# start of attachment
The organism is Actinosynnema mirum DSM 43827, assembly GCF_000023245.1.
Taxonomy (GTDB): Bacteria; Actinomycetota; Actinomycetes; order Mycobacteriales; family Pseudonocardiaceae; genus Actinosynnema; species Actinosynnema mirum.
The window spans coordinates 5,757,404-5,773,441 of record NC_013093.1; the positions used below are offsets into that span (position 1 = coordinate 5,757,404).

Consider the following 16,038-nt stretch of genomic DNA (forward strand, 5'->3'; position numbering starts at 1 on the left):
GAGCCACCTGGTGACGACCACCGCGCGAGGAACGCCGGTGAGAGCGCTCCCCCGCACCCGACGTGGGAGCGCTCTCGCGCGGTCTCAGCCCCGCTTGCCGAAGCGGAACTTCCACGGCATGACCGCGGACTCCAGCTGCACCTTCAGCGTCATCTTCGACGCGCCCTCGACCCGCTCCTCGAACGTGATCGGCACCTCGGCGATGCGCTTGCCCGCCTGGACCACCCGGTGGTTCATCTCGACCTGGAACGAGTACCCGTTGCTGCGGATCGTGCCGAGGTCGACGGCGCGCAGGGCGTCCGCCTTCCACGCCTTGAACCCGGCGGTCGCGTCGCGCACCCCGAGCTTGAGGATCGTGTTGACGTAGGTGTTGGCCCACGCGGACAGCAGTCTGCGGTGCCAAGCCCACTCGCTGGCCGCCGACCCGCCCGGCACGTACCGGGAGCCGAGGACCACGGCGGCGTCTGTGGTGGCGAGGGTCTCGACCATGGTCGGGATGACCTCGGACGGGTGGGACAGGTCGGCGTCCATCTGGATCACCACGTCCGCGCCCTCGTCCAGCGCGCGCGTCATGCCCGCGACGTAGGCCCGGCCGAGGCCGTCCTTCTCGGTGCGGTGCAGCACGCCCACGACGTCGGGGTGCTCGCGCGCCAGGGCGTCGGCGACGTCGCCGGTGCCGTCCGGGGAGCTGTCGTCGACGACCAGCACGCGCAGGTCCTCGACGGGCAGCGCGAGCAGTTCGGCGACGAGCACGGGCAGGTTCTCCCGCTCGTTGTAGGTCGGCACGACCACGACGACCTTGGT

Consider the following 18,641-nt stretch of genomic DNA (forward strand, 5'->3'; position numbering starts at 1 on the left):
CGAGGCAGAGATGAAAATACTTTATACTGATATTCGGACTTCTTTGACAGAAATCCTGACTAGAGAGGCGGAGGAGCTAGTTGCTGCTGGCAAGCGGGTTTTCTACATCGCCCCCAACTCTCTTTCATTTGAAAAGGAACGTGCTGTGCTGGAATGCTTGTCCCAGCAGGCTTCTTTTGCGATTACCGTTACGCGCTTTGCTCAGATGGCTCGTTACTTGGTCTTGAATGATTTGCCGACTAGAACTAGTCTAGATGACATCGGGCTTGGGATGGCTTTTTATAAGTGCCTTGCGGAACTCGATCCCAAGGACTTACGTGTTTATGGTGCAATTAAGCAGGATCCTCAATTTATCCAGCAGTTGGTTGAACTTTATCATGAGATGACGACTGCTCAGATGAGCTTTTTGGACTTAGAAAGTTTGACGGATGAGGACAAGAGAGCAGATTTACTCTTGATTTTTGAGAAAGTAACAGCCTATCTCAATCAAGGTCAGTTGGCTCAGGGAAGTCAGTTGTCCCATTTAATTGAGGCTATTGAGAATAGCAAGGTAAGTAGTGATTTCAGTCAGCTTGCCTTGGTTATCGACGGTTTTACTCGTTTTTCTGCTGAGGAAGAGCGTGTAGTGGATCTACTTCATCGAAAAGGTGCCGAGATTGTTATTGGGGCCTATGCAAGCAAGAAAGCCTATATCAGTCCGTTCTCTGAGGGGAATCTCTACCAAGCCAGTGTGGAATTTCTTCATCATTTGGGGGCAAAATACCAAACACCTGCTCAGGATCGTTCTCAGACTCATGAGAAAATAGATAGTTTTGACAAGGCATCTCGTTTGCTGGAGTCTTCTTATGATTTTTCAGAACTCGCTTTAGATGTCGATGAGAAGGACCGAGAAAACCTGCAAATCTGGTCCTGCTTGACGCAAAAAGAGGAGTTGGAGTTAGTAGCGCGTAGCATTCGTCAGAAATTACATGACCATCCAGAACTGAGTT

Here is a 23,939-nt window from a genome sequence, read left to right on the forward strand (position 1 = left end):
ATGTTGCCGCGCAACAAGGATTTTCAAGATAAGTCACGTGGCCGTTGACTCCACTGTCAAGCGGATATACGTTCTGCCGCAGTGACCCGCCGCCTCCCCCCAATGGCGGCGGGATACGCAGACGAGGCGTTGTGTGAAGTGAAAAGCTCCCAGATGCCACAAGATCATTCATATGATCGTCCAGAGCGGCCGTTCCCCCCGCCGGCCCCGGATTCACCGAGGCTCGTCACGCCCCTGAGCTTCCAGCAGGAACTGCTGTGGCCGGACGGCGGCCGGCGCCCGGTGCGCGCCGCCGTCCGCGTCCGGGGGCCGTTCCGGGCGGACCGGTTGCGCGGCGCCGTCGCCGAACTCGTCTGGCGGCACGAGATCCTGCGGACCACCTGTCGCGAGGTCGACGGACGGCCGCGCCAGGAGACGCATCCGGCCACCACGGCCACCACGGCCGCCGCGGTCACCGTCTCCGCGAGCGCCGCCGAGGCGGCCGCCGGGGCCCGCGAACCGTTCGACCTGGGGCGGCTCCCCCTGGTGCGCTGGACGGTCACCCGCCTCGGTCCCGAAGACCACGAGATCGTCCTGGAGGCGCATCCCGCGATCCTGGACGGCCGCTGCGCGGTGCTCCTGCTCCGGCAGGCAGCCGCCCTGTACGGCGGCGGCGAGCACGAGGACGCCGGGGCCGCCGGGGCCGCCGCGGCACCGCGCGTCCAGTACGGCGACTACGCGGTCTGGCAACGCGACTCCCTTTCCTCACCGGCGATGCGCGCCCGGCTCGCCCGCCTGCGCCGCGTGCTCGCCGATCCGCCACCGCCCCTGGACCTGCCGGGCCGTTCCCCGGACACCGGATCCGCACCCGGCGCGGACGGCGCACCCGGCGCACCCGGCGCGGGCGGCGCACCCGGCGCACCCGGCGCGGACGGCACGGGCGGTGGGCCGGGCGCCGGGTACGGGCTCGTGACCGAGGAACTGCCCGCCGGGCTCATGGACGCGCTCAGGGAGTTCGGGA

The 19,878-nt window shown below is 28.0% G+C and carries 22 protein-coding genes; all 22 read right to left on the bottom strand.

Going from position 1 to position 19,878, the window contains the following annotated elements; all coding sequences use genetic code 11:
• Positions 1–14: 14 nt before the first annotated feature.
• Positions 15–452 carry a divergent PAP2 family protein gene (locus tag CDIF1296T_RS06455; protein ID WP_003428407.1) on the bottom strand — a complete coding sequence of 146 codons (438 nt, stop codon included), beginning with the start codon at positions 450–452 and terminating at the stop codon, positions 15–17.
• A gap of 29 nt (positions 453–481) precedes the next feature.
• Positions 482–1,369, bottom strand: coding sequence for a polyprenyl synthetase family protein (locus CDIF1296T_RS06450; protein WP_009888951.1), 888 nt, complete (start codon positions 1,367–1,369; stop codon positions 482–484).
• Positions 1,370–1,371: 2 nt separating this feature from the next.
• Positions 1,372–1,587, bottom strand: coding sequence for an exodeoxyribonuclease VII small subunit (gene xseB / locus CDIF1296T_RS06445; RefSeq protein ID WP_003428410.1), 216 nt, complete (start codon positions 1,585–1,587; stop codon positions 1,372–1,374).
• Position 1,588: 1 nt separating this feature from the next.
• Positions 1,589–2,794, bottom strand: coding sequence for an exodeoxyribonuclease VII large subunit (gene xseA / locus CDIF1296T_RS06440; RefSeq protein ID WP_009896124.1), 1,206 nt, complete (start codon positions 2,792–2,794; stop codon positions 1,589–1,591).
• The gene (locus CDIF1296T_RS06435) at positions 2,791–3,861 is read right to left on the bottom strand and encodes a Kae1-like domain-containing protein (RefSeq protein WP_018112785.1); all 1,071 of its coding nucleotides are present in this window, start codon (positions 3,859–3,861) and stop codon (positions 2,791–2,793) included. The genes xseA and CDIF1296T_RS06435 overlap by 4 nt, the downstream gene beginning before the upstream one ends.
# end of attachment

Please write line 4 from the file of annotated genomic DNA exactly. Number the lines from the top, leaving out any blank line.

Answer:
Consider the following 16,038-nt stretch of genomic DNA (forward strand, 5'->3'; position numbering starts at 1 on the left):